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Abu Dhabi, UAEWednesday 17 October 2018

Emaar chairman Mohamed Alabbar to set up property institute in Dubai

Centre will be entirely funded by Mr Alabbar, who says that he wants to put his own knowledge and experience of developing the UAE’s property market by mentoring a new generation of leaders for the industry.
Mohamed Alabbar, chairman of Emaar Properties. Lee Hoagland / The National
Mohamed Alabbar, chairman of Emaar Properties. Lee Hoagland / The National

Mohamed Alabbar, the Emaar Properties founder and chairman, is setting up a non-profit institute to providing high-level training to senior managers and professionals in the real estate industry.

The institute will offer programmes that will cover theoretical and practical study of the property market and will draw on case studies from around the world.

Mr Alabbar, who wishes to use his professional knowledge and experience to mentor a new generation of leaders for the industry, will fully fund the institute.

The institute will also accommodate visiting professors from some of the world’s top universities and foreign property experts.

It will initially offer short-term training courses that cover a range of disciplines such as design, master planning, financial viability, marketing, managing customer relationships, and operating shopping malls and hospitality businesses.

Mr Alabbar said the UAE’s property market accounted for about 20 per cent of the country’s GDP and had developed an international reputation for offering investment opportunities.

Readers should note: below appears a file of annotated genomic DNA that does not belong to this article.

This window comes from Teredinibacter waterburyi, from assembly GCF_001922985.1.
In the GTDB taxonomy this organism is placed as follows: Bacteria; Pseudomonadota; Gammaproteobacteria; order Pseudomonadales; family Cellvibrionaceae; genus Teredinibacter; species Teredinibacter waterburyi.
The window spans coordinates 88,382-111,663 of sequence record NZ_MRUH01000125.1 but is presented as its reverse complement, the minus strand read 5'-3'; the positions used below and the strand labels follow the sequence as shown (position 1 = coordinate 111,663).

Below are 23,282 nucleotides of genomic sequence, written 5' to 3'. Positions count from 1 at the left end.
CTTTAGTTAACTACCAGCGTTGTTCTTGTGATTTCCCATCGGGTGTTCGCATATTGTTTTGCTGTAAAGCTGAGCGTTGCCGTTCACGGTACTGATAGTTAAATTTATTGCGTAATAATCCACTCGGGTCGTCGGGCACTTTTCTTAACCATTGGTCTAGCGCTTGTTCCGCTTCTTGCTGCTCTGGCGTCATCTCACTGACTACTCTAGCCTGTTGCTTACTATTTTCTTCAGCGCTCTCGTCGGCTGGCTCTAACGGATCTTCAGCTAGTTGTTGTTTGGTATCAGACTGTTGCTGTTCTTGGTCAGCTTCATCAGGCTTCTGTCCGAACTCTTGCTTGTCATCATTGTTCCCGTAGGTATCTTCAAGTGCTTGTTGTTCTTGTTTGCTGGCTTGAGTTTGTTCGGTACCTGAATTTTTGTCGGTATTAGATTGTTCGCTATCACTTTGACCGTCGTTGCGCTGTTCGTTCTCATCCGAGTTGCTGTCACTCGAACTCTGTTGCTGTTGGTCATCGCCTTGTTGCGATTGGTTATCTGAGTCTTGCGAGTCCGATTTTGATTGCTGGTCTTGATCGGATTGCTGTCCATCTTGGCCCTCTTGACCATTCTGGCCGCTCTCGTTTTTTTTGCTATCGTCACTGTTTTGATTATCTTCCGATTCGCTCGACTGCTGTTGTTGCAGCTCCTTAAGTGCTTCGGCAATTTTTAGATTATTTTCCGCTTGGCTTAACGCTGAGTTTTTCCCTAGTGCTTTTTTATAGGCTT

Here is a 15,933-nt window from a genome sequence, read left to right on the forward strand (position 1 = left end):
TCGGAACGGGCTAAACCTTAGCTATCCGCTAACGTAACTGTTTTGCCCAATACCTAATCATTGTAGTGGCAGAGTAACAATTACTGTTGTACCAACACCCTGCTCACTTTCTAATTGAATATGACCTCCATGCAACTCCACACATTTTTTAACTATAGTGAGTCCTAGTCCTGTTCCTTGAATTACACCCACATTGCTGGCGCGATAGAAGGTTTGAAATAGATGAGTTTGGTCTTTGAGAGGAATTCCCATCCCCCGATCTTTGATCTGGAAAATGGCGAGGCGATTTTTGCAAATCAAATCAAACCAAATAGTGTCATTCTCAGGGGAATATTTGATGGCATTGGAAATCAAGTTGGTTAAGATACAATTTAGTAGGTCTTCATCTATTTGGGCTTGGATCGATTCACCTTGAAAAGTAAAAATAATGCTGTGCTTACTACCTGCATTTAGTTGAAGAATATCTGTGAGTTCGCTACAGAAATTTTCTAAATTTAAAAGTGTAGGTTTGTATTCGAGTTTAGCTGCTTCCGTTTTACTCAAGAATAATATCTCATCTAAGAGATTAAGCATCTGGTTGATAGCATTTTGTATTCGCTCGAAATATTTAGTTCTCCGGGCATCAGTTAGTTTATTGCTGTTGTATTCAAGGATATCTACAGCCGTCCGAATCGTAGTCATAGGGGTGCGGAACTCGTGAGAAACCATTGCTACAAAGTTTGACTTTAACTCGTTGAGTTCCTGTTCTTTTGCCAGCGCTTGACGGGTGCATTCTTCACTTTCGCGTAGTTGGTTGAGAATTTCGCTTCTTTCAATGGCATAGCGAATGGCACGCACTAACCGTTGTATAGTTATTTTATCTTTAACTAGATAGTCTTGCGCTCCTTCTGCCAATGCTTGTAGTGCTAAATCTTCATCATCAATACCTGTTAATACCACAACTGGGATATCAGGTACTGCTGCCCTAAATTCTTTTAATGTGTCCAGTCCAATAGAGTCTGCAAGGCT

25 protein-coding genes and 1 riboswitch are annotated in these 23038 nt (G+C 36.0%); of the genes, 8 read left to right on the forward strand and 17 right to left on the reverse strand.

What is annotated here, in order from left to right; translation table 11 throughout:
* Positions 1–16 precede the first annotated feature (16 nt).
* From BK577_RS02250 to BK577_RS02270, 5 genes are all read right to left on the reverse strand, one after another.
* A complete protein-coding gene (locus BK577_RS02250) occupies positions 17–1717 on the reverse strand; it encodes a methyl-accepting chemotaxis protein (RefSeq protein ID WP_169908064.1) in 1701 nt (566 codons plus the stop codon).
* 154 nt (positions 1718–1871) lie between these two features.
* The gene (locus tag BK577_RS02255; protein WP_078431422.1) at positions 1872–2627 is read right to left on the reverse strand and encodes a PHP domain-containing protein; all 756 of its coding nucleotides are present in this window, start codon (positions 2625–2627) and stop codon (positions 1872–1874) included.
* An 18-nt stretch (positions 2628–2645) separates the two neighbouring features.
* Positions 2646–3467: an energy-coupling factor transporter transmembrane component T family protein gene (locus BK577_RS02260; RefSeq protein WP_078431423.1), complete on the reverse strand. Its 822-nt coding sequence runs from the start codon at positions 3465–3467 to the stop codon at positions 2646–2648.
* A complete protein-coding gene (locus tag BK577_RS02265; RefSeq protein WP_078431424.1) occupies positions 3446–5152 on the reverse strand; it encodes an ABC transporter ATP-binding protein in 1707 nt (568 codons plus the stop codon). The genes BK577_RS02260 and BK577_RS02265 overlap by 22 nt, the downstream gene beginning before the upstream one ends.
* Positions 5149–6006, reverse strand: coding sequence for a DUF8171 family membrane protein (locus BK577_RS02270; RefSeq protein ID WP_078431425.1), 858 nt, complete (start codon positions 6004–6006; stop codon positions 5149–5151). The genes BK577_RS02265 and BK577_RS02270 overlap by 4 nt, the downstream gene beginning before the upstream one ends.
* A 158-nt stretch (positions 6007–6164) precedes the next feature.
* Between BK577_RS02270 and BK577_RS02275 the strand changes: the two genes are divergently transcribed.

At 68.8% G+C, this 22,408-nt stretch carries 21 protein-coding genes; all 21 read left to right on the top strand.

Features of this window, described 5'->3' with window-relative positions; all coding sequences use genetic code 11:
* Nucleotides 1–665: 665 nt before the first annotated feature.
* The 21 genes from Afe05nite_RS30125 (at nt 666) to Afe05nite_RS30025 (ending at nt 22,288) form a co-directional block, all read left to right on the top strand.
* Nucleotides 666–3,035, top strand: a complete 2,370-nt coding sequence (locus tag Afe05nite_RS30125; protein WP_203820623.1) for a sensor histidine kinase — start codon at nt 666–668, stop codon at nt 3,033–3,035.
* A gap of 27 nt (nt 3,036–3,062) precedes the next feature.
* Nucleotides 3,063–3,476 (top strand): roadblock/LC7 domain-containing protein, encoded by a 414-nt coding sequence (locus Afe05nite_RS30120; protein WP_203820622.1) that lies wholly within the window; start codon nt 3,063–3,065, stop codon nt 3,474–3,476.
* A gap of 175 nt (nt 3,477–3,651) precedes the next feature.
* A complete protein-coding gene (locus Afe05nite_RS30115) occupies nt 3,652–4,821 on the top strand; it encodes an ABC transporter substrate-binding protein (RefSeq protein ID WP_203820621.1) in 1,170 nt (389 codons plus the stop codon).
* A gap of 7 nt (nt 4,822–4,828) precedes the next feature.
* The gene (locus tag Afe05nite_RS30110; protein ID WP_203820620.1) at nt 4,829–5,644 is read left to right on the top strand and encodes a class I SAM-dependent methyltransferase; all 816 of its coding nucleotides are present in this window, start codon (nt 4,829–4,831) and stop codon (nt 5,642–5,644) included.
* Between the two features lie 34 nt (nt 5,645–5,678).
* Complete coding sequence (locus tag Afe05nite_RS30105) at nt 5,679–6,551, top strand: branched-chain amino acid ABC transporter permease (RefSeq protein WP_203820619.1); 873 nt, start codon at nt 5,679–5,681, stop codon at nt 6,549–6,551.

“The centre aims to further elevate the UAE’s competitiveness globally by nurturing and developing a talent pool of highly skilled real estate professionals,” he said.

“I believe that it is imperative to share my experience, gained over the past 20 years, particularly in building globally renowned icons, with the next generation.”

Rob Jackson, Middle East director for the Royal Institution of Chartered Surveyors, welcomed the announcement of an institute for training property professionals, stating that there was “absolutely a need for this” in the region.

However, he added that key to any training would be to make sure that local case studies are incorporated alongside global standards and best practice, and that courses needed to be long enough to provide a proper standard of education.

“What we see in the region is a lot of courses that are very short. They seem to be more for awareness and don’t give the skills needed for people to go out and operate as they should.”

mfahy@thenational.ae

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